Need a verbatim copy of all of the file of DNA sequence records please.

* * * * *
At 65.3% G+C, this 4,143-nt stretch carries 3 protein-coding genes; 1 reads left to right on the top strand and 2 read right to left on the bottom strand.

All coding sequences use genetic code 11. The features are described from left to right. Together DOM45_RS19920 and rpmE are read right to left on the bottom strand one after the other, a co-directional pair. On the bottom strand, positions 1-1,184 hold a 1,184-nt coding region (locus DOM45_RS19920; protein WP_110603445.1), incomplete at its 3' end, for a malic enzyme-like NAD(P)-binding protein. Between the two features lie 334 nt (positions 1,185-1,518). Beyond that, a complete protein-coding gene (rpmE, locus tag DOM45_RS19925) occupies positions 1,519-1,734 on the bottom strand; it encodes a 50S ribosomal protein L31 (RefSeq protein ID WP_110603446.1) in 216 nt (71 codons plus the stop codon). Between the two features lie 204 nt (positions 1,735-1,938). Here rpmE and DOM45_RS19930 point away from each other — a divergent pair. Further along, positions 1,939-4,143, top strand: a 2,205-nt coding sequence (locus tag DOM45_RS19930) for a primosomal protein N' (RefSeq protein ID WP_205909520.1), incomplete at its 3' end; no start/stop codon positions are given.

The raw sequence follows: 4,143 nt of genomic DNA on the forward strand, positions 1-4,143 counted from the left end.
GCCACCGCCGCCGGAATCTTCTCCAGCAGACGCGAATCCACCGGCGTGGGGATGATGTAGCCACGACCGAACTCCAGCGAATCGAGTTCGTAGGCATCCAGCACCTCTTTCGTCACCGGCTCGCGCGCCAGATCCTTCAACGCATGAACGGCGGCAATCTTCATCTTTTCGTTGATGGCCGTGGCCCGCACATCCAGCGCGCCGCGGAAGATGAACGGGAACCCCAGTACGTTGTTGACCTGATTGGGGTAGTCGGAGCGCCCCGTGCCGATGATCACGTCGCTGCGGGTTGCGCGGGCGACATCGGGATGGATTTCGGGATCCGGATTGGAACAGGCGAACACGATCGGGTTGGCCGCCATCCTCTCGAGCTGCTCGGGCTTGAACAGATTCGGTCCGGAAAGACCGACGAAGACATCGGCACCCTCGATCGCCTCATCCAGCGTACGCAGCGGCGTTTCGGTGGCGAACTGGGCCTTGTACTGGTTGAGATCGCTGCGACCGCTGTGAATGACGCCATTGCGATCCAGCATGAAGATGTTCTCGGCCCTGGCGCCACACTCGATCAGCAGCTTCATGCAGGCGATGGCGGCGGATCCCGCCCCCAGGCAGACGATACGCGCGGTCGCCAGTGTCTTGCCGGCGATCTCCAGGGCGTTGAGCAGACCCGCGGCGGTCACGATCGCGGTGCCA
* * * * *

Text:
At 65.3% G+C, this 4,143-nt stretch carries 3 protein-coding genes; 1 reads left to right on the top strand and 2 read right to left on the bottom strand.

All coding sequences use genetic code 11. The features are described from left to right. Together DOM45_RS19920 and rpmE are read right to left on the bottom strand one after the other, a co-directional pair. On the bottom strand, positions 1-1,184 hold a 1,184-nt coding region (locus DOM45_RS19920; protein WP_110603445.1), incomplete at its 3' end, for a malic enzyme-like NAD(P)-binding protein. Between the two features lie 334 nt (positions 1,185-1,518). Beyond that, a complete protein-coding gene (rpmE, locus tag DOM45_RS19925) occupies positions 1,519-1,734 on the bottom strand; it encodes a 50S ribosomal protein L31 (RefSeq protein ID WP_110603446.1) in 216 nt (71 codons plus the stop codon). Between the two features lie 204 nt (positions 1,735-1,938). Here rpmE and DOM45_RS19930 point away from each other — a divergent pair. Further along, positions 1,939-4,143, top strand: a 2,205-nt coding sequence (locus tag DOM45_RS19930) for a primosomal protein N' (RefSeq protein ID WP_205909520.1), incomplete at its 3' end; no start/stop codon positions are given.

The raw sequence follows: 4,143 nt of genomic DNA on the forward strand, positions 1-4,143 counted from the left end.
GCCACCGCCGCCGGAATCTTCTCCAGCAGACGCGAATCCACCGGCGTGGGGATGATGTAGCCACGACCGAACTCCAGCGAATCGAGTTCGTAGGCATCCAGCACCTCTTTCGTCACCGGCTCGCGCGCCAGATCCTTCAACGCATGAACGGCGGCAATCTTCATCTTTTCGTTGATGGCCGTGGCCCGCACATCCAGCGCGCCGCGGAAGATGAACGGGAACCCCAGTACGTTGTTGACCTGATTGGGGTAGTCGGAGCGCCCCGTGCCGATGATCACGTCGCTGCGGGTTGCGCGGGCGACATCGGGATGGATTTCGGGATCCGGATTGGAACAGGCGAACACGATCGGGTTGGCCGCCATCCTCTCGAGCTGCTCGGGCTTGAACAGATTCGGTCCGGAAAGACCGACGAAGACATCGGCACCCTCGATCGCCTCATCCAGCGTACGCAGCGGCGTTTCGGTGGCGAACTGGGCCTTGTACTGGTTGAGATCGCTGCGACCGCTGTGAATGACGCCATTGCGATCCAGCATGAAGATGTTCTCGGCCCTGGCGCCACACTCGATCAGCAGCTTCATGCAGGCGATGGCGGCGGATCCCGCCCCCAGGCAGACGATACGCGCGGTCGCCAGTGTCTTGCCGGCGATCTCCAGGGCGTTGAGCAGACCCGCGGCGGTCACGATCGCGGTGCCA